Serving the scholastic field hockey and lacrosse community since 1998

Apr. 5, 2017 — Another field hockey legacy team fades into the sunset

“Cool kids never have the time
On a live wire right up off the street
You and I should meet
June bug skipping like a stone
With the headlights pointed at the dawn
We were sure we’d never see an end to it all.”

— Smashing Pumpkins

In the fall of 1979, a multi-ring field hockey circus took place on the grass pitches on Princeton University and some of the area surrounding the south end of campus.

The event was the 1979 Association of Intercollegiate Athletics for Women (AIAW) national tournament. For the first time, the competitors were split into three divisions, allowing more teams a chance to have their one shining moment.

It was pretty well known that West Chester State University, winners of the previous four AIAW crowns, would not be as much of a contender in the fall of 1979. Head coach Vonnie Gros and a number of members of those powerful teams were together training for the inaugural women’s field hockey event at the 1980 Olympics.

That opened the way for other teams, such as Division I champion Long Beach State and Division III champion Shippensburg. While Shippensburg remains as a championship-caliber varsity program to this day (the Mauraders having won two of the last three NCAA Division II titles), Long Beach State ended its program in the 1980s.

The Division II winner, Southwest Missouri State, persisted, even as many neighboring teams — Kansas State, Southern Illinois, Southeast Missouri State, and Central Missouri State — dropped their field hockey programs.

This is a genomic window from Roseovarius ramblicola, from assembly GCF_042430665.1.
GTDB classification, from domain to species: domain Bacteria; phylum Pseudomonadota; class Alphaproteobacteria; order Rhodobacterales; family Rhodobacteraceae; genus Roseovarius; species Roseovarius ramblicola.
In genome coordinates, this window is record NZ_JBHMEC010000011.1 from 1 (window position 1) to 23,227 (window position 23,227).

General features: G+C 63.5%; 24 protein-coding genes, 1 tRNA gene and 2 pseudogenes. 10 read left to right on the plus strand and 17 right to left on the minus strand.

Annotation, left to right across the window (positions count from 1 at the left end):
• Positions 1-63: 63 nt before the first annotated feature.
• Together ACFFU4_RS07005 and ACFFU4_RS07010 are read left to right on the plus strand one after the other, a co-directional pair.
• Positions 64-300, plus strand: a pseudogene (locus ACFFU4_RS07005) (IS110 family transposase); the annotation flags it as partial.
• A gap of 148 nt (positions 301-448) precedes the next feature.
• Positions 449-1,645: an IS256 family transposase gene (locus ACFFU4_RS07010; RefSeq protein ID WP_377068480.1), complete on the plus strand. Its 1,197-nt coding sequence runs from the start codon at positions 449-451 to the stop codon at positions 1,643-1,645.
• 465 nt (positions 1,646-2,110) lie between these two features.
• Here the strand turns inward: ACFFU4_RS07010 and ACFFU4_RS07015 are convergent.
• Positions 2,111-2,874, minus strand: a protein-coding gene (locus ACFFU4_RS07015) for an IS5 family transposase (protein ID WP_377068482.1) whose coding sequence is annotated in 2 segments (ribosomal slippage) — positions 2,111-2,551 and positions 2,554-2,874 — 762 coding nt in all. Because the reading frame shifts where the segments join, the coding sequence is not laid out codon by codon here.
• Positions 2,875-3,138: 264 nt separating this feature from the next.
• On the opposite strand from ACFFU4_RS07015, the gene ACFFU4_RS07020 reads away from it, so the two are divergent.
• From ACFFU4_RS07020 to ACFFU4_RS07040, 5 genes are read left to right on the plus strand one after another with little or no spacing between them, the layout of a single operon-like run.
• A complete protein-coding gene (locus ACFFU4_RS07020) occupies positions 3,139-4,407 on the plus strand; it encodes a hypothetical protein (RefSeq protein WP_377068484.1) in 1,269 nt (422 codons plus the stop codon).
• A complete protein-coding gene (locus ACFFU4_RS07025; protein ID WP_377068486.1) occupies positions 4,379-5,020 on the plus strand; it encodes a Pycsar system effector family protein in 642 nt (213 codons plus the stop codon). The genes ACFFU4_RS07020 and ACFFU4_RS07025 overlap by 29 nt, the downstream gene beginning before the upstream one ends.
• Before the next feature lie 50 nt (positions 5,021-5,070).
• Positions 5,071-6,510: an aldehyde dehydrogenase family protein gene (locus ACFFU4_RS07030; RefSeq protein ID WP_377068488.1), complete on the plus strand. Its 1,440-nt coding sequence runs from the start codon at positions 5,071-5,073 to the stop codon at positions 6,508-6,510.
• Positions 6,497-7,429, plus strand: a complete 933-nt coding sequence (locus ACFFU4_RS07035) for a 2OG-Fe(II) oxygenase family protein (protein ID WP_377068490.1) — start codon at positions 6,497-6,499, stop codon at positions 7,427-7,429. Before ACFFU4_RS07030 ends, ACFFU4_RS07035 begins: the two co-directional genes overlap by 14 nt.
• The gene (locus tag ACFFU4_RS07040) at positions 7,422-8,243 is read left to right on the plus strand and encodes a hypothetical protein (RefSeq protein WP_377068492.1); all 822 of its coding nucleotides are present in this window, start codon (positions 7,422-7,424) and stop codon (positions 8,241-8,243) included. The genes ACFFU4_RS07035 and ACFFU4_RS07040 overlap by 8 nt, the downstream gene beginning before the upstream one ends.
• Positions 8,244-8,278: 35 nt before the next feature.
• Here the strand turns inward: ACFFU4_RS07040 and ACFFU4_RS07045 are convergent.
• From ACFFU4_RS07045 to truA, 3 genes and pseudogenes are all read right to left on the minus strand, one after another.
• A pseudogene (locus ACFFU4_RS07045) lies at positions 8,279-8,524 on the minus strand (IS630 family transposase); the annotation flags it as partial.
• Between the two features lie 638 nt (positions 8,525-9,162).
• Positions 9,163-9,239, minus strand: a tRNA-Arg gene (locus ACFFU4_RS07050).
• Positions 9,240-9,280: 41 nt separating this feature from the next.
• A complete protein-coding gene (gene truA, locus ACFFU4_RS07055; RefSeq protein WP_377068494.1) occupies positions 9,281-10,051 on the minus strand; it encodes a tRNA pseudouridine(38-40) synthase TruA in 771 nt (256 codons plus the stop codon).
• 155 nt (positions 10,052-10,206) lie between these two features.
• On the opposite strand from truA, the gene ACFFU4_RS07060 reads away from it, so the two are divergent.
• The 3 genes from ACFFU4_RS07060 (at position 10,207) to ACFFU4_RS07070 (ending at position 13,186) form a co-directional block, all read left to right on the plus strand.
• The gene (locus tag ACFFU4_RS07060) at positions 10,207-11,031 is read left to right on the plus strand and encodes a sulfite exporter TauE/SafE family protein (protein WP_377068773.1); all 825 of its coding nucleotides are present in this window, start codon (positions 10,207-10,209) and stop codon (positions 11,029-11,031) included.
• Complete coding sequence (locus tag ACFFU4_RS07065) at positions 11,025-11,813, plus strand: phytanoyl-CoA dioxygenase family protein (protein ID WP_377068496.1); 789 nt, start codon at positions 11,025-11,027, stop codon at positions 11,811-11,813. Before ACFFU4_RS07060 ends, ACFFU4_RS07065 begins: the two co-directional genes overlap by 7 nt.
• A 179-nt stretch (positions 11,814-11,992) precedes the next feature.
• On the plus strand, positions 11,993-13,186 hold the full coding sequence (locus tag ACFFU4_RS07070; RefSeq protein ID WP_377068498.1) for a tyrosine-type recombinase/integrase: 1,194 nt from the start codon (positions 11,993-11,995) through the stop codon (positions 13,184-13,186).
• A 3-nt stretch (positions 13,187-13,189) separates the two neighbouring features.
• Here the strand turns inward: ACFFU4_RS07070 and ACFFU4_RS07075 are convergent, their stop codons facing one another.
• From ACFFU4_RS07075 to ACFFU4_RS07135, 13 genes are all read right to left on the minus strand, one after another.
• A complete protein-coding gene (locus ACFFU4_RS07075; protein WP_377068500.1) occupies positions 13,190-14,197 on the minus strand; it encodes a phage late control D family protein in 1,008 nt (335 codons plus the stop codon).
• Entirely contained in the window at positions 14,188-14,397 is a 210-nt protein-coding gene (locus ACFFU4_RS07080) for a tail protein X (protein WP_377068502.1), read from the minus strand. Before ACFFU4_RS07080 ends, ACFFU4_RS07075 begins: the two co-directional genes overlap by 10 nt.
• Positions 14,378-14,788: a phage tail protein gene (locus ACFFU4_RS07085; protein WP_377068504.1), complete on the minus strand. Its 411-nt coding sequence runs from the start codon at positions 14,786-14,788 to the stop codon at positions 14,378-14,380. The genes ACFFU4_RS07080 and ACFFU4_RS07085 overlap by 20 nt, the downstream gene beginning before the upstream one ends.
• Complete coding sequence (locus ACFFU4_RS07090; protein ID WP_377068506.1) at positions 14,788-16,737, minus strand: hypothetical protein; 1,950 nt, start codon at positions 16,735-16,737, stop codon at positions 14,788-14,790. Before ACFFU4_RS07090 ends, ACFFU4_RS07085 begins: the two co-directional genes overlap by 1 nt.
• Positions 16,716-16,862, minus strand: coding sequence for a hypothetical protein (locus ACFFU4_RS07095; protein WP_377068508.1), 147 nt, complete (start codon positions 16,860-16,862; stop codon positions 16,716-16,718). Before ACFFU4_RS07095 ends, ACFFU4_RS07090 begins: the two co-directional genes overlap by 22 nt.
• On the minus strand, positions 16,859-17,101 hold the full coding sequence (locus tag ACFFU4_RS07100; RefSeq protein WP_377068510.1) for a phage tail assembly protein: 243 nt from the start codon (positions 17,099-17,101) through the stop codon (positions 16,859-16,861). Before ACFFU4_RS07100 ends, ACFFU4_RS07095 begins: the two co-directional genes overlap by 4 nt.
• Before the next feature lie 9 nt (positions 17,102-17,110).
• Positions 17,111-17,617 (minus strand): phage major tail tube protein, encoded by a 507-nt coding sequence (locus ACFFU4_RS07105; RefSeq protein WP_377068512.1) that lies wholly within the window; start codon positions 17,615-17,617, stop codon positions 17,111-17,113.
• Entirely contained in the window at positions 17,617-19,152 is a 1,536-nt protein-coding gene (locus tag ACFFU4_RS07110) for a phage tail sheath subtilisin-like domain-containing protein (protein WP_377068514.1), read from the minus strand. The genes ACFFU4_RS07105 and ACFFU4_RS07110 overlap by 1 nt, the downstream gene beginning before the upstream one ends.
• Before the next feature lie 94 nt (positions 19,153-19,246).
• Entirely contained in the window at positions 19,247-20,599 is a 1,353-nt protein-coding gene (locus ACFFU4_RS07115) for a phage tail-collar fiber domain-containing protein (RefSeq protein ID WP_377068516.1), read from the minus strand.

But the persistence ended Monday, as a budget shortfall of an estimated $1 million forced the hand of the university to cut the school’s field hockey team.

It’s the latest in a number of cuts — Rhode Island, Philadelphia University, the University of Maryland at Baltimore County, Philadelphia Biblical University — that have a number of members of the American field hockey community on edge. There have also been threatened cuts at Lock Haven and at the University of California, Berkeley. It was posited that the long and drawn-out controversy at Berkeley regarding the team’s home ground could have been a pretense for dropping the program entirely.

The dissolution of the Missouri State program, to me, is troubling. It’s a direct affront against the field hockey community within Missouri and southern Illinois. Plenty of talent comes from these schools, and one school, St. Louis Villa Duchesne (Mo.) invested in an on-campus hockey-specific stadium with short-pile water-based turf and a watering system.

If an all-girls’ school can invest in field hockey, what is preventing Missouri State University from doing the same?


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